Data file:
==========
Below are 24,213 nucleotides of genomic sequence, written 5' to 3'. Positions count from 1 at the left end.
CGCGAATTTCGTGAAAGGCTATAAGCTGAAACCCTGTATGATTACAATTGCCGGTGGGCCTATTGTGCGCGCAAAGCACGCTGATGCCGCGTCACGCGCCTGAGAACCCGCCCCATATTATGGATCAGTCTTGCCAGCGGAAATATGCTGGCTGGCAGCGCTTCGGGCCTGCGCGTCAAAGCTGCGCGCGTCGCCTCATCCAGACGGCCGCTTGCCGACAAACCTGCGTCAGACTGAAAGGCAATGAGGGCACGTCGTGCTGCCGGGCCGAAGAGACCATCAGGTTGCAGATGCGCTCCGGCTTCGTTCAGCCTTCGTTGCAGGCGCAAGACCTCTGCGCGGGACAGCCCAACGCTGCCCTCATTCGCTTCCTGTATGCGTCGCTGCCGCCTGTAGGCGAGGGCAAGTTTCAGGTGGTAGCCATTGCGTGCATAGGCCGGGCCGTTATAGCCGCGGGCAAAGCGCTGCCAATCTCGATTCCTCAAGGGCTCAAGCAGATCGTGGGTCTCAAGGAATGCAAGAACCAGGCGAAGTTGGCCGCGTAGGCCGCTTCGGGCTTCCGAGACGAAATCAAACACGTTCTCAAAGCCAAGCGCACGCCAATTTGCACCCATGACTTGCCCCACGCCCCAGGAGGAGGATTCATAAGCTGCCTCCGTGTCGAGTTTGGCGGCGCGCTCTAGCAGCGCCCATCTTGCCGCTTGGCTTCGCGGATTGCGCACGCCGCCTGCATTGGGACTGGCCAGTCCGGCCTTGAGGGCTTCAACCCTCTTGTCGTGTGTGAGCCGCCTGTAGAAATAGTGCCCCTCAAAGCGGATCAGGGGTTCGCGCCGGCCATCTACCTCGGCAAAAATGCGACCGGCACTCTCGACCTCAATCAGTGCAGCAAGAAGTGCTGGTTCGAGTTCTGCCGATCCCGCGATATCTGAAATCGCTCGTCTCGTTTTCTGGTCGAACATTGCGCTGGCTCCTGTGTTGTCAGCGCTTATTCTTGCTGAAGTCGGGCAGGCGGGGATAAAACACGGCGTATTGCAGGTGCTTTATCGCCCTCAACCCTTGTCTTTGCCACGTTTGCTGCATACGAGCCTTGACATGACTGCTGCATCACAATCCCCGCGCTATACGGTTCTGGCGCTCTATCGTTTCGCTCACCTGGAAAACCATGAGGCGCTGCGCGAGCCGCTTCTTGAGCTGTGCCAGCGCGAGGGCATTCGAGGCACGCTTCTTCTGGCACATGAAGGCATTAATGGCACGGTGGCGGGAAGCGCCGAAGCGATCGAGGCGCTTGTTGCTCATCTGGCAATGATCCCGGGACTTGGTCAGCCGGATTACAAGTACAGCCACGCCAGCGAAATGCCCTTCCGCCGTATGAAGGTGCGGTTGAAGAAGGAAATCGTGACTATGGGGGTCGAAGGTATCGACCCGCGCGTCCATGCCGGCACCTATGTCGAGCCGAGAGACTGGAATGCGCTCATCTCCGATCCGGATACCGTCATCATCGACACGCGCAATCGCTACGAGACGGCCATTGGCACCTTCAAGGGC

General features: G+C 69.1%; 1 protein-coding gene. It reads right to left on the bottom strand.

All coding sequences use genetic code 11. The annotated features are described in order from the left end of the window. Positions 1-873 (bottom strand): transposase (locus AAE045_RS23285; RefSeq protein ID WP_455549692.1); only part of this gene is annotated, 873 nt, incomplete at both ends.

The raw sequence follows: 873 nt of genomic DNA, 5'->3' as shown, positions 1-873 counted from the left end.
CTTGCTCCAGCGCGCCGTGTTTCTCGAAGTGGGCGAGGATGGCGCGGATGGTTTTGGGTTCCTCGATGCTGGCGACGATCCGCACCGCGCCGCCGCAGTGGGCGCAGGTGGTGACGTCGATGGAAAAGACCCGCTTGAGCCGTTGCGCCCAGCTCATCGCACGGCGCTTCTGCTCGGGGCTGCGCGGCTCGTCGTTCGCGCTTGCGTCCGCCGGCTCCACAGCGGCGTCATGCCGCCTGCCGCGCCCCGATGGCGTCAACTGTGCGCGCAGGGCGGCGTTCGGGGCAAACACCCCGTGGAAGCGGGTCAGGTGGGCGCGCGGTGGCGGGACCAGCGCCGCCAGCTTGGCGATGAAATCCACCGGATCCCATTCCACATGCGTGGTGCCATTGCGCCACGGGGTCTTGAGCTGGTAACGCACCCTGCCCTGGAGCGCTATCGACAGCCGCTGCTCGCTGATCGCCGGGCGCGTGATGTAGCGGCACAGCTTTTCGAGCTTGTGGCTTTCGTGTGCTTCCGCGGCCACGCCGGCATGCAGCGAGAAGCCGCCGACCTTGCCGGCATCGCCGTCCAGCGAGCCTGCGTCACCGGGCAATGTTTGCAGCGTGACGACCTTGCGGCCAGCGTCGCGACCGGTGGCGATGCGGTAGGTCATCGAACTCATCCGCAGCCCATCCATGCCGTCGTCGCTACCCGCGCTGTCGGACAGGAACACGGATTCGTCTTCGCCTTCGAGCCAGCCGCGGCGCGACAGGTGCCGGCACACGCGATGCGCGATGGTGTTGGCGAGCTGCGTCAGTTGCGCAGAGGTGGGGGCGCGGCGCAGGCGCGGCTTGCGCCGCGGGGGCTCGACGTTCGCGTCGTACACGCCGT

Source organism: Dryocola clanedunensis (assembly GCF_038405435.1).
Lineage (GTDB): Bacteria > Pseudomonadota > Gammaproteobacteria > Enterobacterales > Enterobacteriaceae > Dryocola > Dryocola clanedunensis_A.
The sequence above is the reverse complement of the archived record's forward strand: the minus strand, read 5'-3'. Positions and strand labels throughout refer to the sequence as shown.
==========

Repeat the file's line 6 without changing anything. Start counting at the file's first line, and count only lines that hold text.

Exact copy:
CTTGCTCCAGCGCGCCGTGTTTCTCGAAGTGGGCGAGGATGGCGCGGATGGTTTTGGGTTCCTCGATGCTGGCGACGATCCGCACCGCGCCGCCGCAGTGGGCGCAGGTGGTGACGTCGATGGAAAAGACCCGCTTGAGCCGTTGCGCCCAGCTCATCGCACGGCGCTTCTGCTCGGGGCTGCGCGGCTCGTCGTTCGCGCTTGCGTCCGCCGGCTCCACAGCGGCGTCATGCCGCCTGCCGCGCCCCGATGGCGTCAACTGTGCGCGCAGGGCGGCGTTCGGGGCAAACACCCCGTGGAAGCGGGTCAGGTGGGCGCGCGGTGGCGGGACCAGCGCCGCCAGCTTGGCGATGAAATCCACCGGATCCCATTCCACATGCGTGGTGCCATTGCGCCACGGGGTCTTGAGCTGGTAACGCACCCTGCCCTGGAGCGCTATCGACAGCCGCTGCTCGCTGATCGCCGGGCGCGTGATGTAGCGGCACAGCTTTTCGAGCTTGTGGCTTTCGTGTGCTTCCGCGGCCACGCCGGCATGCAGCGAGAAGCCGCCGACCTTGCCGGCATCGCCGTCCAGCGAGCCTGCGTCACCGGGCAATGTTTGCAGCGTGACGACCTTGCGGCCAGCGTCGCGACCGGTGGCGATGCGGTAGGTCATCGAACTCATCCGCAGCCCATCCATGCCGTCGTCGCTACCCGCGCTGTCGGACAGGAACACGGATTCGTCTTCGCCTTCGAGCCAGCCGCGGCGCGACAGGTGCCGGCACACGCGATGCGCGATGGTGTTGGCGAGCTGCGTCAGTTGCGCAGAGGTGGGGGCGCGGCGCAGGCGCGGCTTGCGCCGCGGGGGCTCGACGTTCGCGTCGTACACGCCGT